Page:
The longterm gains of early childhood programs for children 0-5 years of age have been proven again and again. American economists, such as James Heckman at the University of Chicago, remind us frequently that the greatest return on investment with regard to children happens in the years before a child begins school. It’s a greater gain than investing in K-12 education as well as investing in students who attend college. The issue is that investment in early childhood, and especially the birth to 3 period, pays off in the long run. However, because it does not pay off in the short run, there is little motivation to invest.
When taxpayers, businesses, religious institutions, policymakers and politicians don’t see a short-term gain in their investment, it results in less interest and fewer dollars. With the current climate in American politics, politicians are worried about re-election. They spend much of their time attending meetings with key power players and fundraising for the next election cycle. Policymakers are focused on making a name for themselves or dealing in the here-and-now. They spend time paying for and analyzing research as well as writing about their policies, the research and stating possible solutions. Organizations and activists plan marches and events, such as the Strolling Thunder event that took place yesterday in DC, in order to draw attention to the need for funding that supports babies, toddlers and preschoolers and their families and caregivers. Despite all these efforts, very little of the “taxpayer dollar pie” available for the government to spend gets spent on early care and early childhood programs.
So what can be done while American families wait for financial support that is already slotted for other important federal government programs (e.g., Social Security, Medicare, WIC, TANF, etc.)? We can aim to reduce short-term costs of programs that are currently in place. If we streamline costs by using items in nature, in the everyday environment of a child, or in most households to stimulate brain development, then the need for expensive curricula or toys/devices in early care and early education settings are decreased. Second, we can turn to local governments and businesses for support. If states and cities adopt economic development strategies that help children and families, these localities and businesses are then guaranteeing a better educated, more skilled and better prepared workforce in the future. Third, we can balance high-quality business incentives with high-quality early care and early childhood programs. With a balance in benefits to families as well as to shareholders of a company, it is a win-win situation. Fourth, businesses can aim to provide child care on-site, and, even better, partially fund child care of the employees’ choosing. Finally, we can make use of resources from the US Chamber of Commerce and other entities across America which provide resources via their websites that can help businesses strategize about providing access to affordable, high-quality early care and education to children of employees in a way that benefits shareholders, employees and their families.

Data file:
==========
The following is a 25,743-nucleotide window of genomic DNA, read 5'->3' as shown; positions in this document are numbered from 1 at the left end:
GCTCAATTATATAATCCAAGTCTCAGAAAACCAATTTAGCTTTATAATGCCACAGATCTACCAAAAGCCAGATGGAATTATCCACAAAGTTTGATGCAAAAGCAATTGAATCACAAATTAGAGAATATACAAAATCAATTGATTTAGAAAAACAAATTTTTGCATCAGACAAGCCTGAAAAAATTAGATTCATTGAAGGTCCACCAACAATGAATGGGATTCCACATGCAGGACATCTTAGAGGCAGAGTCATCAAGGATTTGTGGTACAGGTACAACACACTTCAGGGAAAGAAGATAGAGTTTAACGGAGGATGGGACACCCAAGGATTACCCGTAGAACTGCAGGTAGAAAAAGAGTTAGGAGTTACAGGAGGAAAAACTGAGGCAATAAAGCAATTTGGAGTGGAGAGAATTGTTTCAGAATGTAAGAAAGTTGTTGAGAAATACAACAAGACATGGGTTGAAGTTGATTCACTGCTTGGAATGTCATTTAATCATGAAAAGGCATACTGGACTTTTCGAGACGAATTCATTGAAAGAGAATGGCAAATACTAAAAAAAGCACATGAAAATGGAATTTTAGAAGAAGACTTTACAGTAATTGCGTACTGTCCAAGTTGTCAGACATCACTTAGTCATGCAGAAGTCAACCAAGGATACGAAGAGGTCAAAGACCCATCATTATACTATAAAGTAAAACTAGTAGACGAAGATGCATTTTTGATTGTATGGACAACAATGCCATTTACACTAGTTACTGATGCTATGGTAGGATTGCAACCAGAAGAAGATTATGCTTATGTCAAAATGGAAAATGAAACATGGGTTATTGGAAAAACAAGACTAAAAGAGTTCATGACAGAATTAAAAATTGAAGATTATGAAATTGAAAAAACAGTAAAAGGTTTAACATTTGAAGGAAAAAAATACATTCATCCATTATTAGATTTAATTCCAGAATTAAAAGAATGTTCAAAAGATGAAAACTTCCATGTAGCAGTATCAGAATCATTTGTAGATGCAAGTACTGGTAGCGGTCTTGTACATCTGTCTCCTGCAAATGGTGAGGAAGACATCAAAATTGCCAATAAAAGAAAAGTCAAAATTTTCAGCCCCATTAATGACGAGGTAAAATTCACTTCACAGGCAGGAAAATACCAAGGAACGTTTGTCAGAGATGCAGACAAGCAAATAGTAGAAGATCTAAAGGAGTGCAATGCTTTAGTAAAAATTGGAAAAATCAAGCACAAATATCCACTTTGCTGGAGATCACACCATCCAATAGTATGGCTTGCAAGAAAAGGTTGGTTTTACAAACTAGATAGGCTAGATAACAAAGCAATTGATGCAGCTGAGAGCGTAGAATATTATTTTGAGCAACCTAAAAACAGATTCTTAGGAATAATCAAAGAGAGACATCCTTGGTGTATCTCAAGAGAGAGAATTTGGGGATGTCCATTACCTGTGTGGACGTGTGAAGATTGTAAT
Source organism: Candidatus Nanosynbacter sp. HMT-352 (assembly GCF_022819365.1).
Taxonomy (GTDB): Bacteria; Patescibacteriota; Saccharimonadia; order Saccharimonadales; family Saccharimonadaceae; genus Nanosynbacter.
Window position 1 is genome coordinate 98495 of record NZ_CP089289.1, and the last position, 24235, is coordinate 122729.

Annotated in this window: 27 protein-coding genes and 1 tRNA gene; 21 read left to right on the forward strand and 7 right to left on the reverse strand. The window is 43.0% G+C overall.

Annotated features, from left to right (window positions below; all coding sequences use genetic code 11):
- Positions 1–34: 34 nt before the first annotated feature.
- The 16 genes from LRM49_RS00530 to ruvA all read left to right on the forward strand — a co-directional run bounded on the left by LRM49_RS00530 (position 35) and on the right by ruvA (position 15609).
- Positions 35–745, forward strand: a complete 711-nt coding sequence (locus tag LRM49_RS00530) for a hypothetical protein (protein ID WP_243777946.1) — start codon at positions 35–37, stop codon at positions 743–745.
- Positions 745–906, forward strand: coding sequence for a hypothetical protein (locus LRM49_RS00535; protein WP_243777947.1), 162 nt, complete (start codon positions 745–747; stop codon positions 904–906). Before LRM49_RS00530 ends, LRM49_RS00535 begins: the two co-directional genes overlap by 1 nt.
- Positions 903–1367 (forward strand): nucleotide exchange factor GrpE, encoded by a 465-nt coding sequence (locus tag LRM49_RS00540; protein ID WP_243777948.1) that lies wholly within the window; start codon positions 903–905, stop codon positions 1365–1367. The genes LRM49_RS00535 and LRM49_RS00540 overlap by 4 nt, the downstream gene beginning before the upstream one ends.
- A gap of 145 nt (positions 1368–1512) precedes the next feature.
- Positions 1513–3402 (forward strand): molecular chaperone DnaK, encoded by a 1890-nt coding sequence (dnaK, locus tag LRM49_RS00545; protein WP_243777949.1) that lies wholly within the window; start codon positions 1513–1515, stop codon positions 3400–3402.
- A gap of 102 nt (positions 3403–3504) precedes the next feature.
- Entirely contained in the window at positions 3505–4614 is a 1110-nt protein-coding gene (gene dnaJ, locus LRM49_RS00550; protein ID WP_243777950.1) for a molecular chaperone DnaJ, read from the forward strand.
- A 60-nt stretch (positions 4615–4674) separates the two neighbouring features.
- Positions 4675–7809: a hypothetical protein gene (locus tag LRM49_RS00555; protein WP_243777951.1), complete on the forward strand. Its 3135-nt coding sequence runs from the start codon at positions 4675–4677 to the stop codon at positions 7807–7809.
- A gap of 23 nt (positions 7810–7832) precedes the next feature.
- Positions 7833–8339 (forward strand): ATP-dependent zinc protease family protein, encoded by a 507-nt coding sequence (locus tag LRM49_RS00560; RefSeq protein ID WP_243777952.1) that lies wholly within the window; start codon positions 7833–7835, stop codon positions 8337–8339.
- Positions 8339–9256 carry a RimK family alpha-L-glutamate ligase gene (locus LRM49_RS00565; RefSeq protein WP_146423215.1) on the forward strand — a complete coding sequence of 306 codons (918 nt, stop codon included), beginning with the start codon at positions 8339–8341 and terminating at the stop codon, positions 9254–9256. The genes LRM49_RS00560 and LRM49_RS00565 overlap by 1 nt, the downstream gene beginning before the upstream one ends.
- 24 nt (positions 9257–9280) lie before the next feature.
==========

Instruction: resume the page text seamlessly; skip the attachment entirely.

When we think about empowering businesses, families and local stakeholders to solve the problem of providing early care and education for America’s babies, toddlers and preschoolers, it is easy to envision the benefits that will result for entire communities, cities, states, and the whole of America.